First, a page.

Fatblaster - One Month Workout
Okay, let's say you've been working out for a few weeks or months and you don't think you're making progress fast enough. You've checked with your doctor and have been given the go-ahead to work out hard, and you're not taking any medications that might interfere with your heart or lungs. Here's an option to kick-start your fat loss programme. You can do it once and then go on a more moderate programme. Or do it a few times a year as a "booster shot".
If you do the Fat Blaster, you've got to lose body fat. But think about it and get ready mentally, because if you go into your fat-blaster month half-heartedly, you won't get good results. On the other hand, if you decide, "Yes, this is it, I'm going to change my life and change my body," you will be delighted.
Do an aerobic activity five to six times a week.
This means walking, running, cycling, aerobics class or other cardiovascular exercise. The duration should be between 20 to 60 minutes (including a brief warm-up and cool-down) in your target heart rate zone. Try and avoid doing the same aerobic exercise every time as your body will become accustomed to it and the exercise will be less effective.
To fight boredom, try breaking up your activity into different components. For example, if you are doing an hour of cardio work, do 20 minutes on the stationary bike, 20 minutes on the stairmaster and 20 minutes on the treadmill. It's best to do it all at one time, but if necessary break it up over the course of the day if you must.
Do extra cardio by finding ways to fit the joy of movement into your daily life. Take the stairs, put on favourite music and dance at home, run errands by bicycle and work in the garden.
These activities add up in terms of burning calories. For example, you burn one calorie each time you climb five steps. If you run up four flights of stairs that have nine steps each, you've burned about seven calories. If you do that every other day, you'll burn an extra 183 calories a year, practically without thinking about it. Add in other daily activities and you can make a difference in your body.
Target Heart Rate
To estimate your target heart rate (fat burning range), subtract your age from 220, and multiply the answer by .60. Then subtract your age from 220 and multiply that answer by .85. Those two numbers represent your target heart rate zone. For example, if you're 40, your range is 106 to 153. You can round that out to 105 to 155. When you do your aerobic exercise, try to work hard enough to keep your pulse in that range. But remember, as you become fitter, your pulse will slow because your heart becomes more efficient. (The ordinary person has a resting heart rate of about 70, the aerobically fit person may have a resting heart rate in the low 50s.) Increase your intensity and time as you are able.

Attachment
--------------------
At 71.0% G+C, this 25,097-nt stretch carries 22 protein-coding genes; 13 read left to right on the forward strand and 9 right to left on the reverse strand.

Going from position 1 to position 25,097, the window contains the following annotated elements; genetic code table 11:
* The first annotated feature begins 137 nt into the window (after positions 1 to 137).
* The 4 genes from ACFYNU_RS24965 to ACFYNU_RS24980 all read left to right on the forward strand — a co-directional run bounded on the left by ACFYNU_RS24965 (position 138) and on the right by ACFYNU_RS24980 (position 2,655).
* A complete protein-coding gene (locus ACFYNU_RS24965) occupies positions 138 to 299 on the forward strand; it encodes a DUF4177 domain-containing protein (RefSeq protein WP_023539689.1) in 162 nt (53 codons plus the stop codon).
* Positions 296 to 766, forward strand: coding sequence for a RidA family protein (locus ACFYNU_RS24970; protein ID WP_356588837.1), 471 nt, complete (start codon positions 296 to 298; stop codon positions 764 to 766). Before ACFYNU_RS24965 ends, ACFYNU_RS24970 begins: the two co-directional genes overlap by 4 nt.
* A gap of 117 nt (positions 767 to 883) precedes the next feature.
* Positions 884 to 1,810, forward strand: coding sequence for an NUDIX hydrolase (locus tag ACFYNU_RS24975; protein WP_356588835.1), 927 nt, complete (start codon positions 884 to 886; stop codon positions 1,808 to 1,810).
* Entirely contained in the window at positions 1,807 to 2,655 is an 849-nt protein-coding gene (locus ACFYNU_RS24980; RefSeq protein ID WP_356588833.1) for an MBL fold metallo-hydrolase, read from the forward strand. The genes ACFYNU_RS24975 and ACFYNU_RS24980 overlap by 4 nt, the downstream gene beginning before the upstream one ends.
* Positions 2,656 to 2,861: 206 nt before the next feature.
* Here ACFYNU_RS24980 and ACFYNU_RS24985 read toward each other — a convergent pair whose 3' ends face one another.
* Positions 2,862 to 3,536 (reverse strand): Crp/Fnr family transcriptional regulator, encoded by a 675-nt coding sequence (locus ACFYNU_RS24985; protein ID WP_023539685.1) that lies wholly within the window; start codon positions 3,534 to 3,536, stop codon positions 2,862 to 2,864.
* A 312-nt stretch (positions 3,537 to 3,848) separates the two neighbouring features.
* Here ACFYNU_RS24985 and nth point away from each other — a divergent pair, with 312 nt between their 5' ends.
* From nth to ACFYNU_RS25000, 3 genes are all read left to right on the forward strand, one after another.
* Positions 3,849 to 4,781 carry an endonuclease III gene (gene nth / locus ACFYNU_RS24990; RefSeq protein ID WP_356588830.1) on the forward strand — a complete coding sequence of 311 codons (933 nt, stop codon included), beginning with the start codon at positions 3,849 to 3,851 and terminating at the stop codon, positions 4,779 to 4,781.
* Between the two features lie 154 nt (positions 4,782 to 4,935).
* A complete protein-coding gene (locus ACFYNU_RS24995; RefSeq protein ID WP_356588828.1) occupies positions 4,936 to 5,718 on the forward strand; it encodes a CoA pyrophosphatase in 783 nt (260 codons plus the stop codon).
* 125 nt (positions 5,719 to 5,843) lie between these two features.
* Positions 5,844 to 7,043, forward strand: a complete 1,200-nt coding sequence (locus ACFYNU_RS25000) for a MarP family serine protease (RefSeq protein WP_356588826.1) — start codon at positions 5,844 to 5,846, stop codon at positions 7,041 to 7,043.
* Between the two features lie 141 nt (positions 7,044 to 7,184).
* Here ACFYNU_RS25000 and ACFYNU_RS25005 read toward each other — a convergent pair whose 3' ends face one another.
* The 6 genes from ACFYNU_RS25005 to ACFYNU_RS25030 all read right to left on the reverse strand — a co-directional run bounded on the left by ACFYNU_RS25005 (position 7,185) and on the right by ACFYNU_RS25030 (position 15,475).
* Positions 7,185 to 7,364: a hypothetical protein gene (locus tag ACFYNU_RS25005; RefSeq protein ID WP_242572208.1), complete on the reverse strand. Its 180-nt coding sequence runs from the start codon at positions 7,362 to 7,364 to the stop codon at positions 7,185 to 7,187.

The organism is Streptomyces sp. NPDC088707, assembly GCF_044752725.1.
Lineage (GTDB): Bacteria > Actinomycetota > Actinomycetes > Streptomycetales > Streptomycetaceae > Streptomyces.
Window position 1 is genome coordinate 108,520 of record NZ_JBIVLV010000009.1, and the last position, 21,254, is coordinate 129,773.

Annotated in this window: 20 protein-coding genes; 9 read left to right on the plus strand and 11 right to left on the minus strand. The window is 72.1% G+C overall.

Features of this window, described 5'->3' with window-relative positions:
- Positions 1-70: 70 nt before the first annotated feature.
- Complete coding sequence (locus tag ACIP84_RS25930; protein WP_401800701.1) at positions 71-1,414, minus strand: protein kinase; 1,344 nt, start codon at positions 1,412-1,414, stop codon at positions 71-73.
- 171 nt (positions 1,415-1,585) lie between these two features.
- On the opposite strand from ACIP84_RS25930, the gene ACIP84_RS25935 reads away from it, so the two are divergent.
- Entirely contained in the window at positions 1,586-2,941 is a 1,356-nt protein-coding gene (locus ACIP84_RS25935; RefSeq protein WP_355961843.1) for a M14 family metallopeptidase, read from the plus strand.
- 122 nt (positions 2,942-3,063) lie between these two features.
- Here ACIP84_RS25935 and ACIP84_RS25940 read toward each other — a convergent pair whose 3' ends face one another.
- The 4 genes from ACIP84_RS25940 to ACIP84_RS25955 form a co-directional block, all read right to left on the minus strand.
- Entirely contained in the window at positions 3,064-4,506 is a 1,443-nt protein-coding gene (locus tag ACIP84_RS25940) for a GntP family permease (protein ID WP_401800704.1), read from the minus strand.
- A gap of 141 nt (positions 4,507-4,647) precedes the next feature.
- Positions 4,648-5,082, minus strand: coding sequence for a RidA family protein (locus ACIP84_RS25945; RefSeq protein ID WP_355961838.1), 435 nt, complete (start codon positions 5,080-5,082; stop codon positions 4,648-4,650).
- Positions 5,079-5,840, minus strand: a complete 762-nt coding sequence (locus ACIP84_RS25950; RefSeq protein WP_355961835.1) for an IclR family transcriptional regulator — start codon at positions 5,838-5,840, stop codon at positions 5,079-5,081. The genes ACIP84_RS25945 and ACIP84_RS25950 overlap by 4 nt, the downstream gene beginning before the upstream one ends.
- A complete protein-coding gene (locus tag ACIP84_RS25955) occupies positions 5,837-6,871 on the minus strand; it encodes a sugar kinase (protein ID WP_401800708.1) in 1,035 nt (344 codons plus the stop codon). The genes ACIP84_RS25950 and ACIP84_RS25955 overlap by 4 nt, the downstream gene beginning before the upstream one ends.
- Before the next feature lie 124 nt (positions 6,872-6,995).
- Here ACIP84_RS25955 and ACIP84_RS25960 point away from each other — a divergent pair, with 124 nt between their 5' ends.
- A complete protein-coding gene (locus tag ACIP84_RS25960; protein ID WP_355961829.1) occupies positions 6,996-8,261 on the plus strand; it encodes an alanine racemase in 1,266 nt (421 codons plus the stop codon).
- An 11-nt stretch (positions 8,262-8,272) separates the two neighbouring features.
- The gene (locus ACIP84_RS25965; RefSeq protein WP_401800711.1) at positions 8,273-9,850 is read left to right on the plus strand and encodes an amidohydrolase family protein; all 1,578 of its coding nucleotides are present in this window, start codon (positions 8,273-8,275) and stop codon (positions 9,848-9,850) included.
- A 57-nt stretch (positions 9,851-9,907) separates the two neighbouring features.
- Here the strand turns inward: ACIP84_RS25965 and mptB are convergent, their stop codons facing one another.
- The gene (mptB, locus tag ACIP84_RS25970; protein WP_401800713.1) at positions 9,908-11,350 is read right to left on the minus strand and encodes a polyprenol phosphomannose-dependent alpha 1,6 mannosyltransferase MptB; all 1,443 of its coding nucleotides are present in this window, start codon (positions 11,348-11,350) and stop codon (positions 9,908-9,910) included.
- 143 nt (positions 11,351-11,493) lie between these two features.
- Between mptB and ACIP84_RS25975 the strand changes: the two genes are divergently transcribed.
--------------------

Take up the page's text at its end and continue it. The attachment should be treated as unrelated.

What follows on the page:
If all these calculations are a pain for you, use the "talk test" to monitor your level of exertion. This means that you work at an intensity so that your speech becomes somewhat breathless, but not so hard that you cannot talk at all.
Whether you use the target heart rate or the talk test, after a while you'll know how you feel when you are burning fat. Look for that feeling when you work out next time, and keep it there for at least 20 minutes during your cardiovascular exercise. It's alright to lower and raise the intensity as you need to during this time.
HIIT it Hard
If you are running, walking, stair-climbing or biking, try varying the intensity from moderate to high during a session. This is called high intensity interval training (HIIT) and is a great fat-burner. A good way to start is to alternate jogging for a minute with sprinting for 30 seconds.
Maybe you'll do only five minutes (or less) at first, and you'll have to work your way up. That's fine -- we all have to start somewhere. Five minutes will turn into ten and so on. The first time I got on the stairmaster, I barely could crank out four minutes at the lowest level. Within a couple of months, I could do an hour at a high level.
Work out with weights three to four times a week.
More muscle means a higher metabolism. A well-muscled body burns more calories all day long - even while not exercising - than a body with a higher fat-to-muscle ratio. Your resting metabolism accounts for 60 to 75 percent of your daily energy expenditure. Even a modest increase in your metabolism (the amount of calories your body burns at rest) can improve your body composition. Every pound of muscle you add to your body burns 35 to 50 extra calories per day.
You don't need to have every workout session with your trainer if cost is a concern. Your trainer can write out a schedule for you to follow when she's not with you. But do try to work out with a partner -- someone who will help you push and not just go through the motions, and someone you can trust to spot you safely. If you must work out alone, use machines instead of free weights if you can't get someone to spot you. But do it and do it hard - no excuses.